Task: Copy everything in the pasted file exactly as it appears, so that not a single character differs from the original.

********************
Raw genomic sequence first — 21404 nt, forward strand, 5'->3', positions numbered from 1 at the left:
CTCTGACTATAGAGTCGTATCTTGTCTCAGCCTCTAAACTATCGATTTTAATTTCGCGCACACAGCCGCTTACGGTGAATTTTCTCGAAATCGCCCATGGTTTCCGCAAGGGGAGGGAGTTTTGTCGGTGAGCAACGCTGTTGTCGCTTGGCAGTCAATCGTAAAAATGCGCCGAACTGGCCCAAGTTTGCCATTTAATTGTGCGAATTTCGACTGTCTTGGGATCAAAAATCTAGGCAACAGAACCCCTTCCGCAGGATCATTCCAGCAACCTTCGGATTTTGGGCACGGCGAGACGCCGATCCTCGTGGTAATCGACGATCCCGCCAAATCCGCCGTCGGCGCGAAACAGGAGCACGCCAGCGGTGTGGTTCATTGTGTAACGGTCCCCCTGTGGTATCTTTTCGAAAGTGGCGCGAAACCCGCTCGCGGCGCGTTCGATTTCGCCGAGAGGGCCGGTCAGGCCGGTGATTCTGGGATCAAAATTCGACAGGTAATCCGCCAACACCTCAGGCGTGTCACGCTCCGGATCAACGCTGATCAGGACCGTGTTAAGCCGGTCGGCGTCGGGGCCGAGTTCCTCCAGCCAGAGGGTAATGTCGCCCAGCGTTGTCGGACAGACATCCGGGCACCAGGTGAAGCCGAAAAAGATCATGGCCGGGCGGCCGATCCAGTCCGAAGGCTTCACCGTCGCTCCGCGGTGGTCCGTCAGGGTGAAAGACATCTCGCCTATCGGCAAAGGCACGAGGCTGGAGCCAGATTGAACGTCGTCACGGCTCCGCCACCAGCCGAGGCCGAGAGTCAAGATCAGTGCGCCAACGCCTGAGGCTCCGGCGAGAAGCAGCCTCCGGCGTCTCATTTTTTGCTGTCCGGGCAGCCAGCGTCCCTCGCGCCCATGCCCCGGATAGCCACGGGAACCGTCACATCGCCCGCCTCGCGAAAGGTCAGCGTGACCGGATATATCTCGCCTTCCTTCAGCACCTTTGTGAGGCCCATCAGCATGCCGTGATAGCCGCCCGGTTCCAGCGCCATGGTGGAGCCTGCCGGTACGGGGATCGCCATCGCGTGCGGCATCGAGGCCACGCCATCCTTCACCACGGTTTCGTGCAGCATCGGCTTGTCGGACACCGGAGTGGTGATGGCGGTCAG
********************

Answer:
Raw genomic sequence first — 21404 nt, forward strand, 5'->3', positions numbered from 1 at the left:
CTCTGACTATAGAGTCGTATCTTGTCTCAGCCTCTAAACTATCGATTTTAATTTCGCGCACACAGCCGCTTACGGTGAATTTTCTCGAAATCGCCCATGGTTTCCGCAAGGGGAGGGAGTTTTGTCGGTGAGCAACGCTGTTGTCGCTTGGCAGTCAATCGTAAAAATGCGCCGAACTGGCCCAAGTTTGCCATTTAATTGTGCGAATTTCGACTGTCTTGGGATCAAAAATCTAGGCAACAGAACCCCTTCCGCAGGATCATTCCAGCAACCTTCGGATTTTGGGCACGGCGAGACGCCGATCCTCGTGGTAATCGACGATCCCGCCAAATCCGCCGTCGGCGCGAAACAGGAGCACGCCAGCGGTGTGGTTCATTGTGTAACGGTCCCCCTGTGGTATCTTTTCGAAAGTGGCGCGAAACCCGCTCGCGGCGCGTTCGATTTCGCCGAGAGGGCCGGTCAGGCCGGTGATTCTGGGATCAAAATTCGACAGGTAATCCGCCAACACCTCAGGCGTGTCACGCTCCGGATCAACGCTGATCAGGACCGTGTTAAGCCGGTCGGCGTCGGGGCCGAGTTCCTCCAGCCAGAGGGTAATGTCGCCCAGCGTTGTCGGACAGACATCCGGGCACCAGGTGAAGCCGAAAAAGATCATGGCCGGGCGGCCGATCCAGTCCGAAGGCTTCACCGTCGCTCCGCGGTGGTCCGTCAGGGTGAAAGACATCTCGCCTATCGGCAAAGGCACGAGGCTGGAGCCAGATTGAACGTCGTCACGGCTCCGCCACCAGCCGAGGCCGAGAGTCAAGATCAGTGCGCCAACGCCTGAGGCTCCGGCGAGAAGCAGCCTCCGGCGTCTCATTTTTTGCTGTCCGGGCAGCCAGCGTCCCTCGCGCCCATGCCCCGGATAGCCACGGGAACCGTCACATCGCCCGCCTCGCGAAAGGTCAGCGTGACCGGATATATCTCGCCTTCCTTCAGCACCTTTGTGAGGCCCATCAGCATGCCGTGATAGCCGCCCGGTTCCAGCGCCATGGTGGAGCCTGCCGGTACGGGGATCGCCATCGCGTGCGGCATCGAGGCCACGCCATCCTTCACCACGGTTTCGTGCAGCATCGGCTTGTCGGACACCGGAGTGGTGATGGCGGTCAG